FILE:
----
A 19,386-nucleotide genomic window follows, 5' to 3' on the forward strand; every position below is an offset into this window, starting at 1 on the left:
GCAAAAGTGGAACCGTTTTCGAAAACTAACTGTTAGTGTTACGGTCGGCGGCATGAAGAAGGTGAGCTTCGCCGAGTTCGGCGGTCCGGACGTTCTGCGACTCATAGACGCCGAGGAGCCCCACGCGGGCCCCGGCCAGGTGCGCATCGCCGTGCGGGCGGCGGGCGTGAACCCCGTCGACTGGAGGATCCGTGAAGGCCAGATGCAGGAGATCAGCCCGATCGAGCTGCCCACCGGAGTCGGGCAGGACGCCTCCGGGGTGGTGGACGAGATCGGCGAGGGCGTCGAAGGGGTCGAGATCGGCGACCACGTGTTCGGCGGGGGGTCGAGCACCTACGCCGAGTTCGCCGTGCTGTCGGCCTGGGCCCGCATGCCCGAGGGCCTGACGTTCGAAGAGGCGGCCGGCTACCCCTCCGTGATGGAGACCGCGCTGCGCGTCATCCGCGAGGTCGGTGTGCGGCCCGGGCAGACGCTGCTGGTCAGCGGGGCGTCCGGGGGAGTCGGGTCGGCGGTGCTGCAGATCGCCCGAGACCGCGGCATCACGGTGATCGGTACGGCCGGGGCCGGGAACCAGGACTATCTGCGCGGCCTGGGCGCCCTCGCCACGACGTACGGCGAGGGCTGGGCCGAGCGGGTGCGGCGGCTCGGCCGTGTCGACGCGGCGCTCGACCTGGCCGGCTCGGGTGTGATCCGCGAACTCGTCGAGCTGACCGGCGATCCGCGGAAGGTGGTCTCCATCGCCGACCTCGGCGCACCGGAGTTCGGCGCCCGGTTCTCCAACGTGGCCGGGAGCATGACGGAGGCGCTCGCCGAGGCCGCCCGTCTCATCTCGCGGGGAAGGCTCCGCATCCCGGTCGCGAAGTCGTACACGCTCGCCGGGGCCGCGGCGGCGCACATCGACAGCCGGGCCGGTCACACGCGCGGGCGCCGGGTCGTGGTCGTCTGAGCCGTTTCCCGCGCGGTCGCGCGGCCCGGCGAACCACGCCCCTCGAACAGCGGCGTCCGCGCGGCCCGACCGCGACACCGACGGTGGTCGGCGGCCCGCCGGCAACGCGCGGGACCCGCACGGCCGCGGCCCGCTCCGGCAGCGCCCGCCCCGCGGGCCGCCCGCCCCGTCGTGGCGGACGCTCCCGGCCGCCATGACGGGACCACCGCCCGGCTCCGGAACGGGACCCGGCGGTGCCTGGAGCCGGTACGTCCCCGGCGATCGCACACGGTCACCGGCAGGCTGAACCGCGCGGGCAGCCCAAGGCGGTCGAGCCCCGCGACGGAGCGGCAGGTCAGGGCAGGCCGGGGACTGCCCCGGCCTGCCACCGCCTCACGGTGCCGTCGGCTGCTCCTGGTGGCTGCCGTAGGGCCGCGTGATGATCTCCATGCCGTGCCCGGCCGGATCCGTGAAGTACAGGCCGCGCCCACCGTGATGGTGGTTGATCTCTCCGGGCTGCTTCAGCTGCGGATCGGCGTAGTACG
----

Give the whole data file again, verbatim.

A 19,386-nucleotide genomic window follows, 5' to 3' on the forward strand; every position below is an offset into this window, starting at 1 on the left:
GCAAAAGTGGAACCGTTTTCGAAAACTAACTGTTAGTGTTACGGTCGGCGGCATGAAGAAGGTGAGCTTCGCCGAGTTCGGCGGTCCGGACGTTCTGCGACTCATAGACGCCGAGGAGCCCCACGCGGGCCCCGGCCAGGTGCGCATCGCCGTGCGGGCGGCGGGCGTGAACCCCGTCGACTGGAGGATCCGTGAAGGCCAGATGCAGGAGATCAGCCCGATCGAGCTGCCCACCGGAGTCGGGCAGGACGCCTCCGGGGTGGTGGACGAGATCGGCGAGGGCGTCGAAGGGGTCGAGATCGGCGACCACGTGTTCGGCGGGGGGTCGAGCACCTACGCCGAGTTCGCCGTGCTGTCGGCCTGGGCCCGCATGCCCGAGGGCCTGACGTTCGAAGAGGCGGCCGGCTACCCCTCCGTGATGGAGACCGCGCTGCGCGTCATCCGCGAGGTCGGTGTGCGGCCCGGGCAGACGCTGCTGGTCAGCGGGGCGTCCGGGGGAGTCGGGTCGGCGGTGCTGCAGATCGCCCGAGACCGCGGCATCACGGTGATCGGTACGGCCGGGGCCGGGAACCAGGACTATCTGCGCGGCCTGGGCGCCCTCGCCACGACGTACGGCGAGGGCTGGGCCGAGCGGGTGCGGCGGCTCGGCCGTGTCGACGCGGCGCTCGACCTGGCCGGCTCGGGTGTGATCCGCGAACTCGTCGAGCTGACCGGCGATCCGCGGAAGGTGGTCTCCATCGCCGACCTCGGCGCACCGGAGTTCGGCGCCCGGTTCTCCAACGTGGCCGGGAGCATGACGGAGGCGCTCGCCGAGGCCGCCCGTCTCATCTCGCGGGGAAGGCTCCGCATCCCGGTCGCGAAGTCGTACACGCTCGCCGGGGCCGCGGCGGCGCACATCGACAGCCGGGCCGGTCACACGCGCGGGCGCCGGGTCGTGGTCGTCTGAGCCGTTTCCCGCGCGGTCGCGCGGCCCGGCGAACCACGCCCCTCGAACAGCGGCGTCCGCGCGGCCCGACCGCGACACCGACGGTGGTCGGCGGCCCGCCGGCAACGCGCGGGACCCGCACGGCCGCGGCCCGCTCCGGCAGCGCCCGCCCCGCGGGCCGCCCGCCCCGTCGTGGCGGACGCTCCCGGCCGCCATGACGGGACCACCGCCCGGCTCCGGAACGGGACCCGGCGGTGCCTGGAGCCGGTACGTCCCCGGCGATCGCACACGGTCACCGGCAGGCTGAACCGCGCGGGCAGCCCAAGGCGGTCGAGCCCCGCGACGGAGCGGCAGGTCAGGGCAGGCCGGGGACTGCCCCGGCCTGCCACCGCCTCACGGTGCCGTCGGCTGCTCCTGGTGGCTGCCGTAGGGCCGCGTGATGATCTCCATGCCGTGCCCGGCCGGATCCGTGAAGTACAGGCCGCGCCCACCGTGATGGTGGTTGATCTCTCCGGGCTGCTTCAGCTGCGGATCGGCGTAGTACG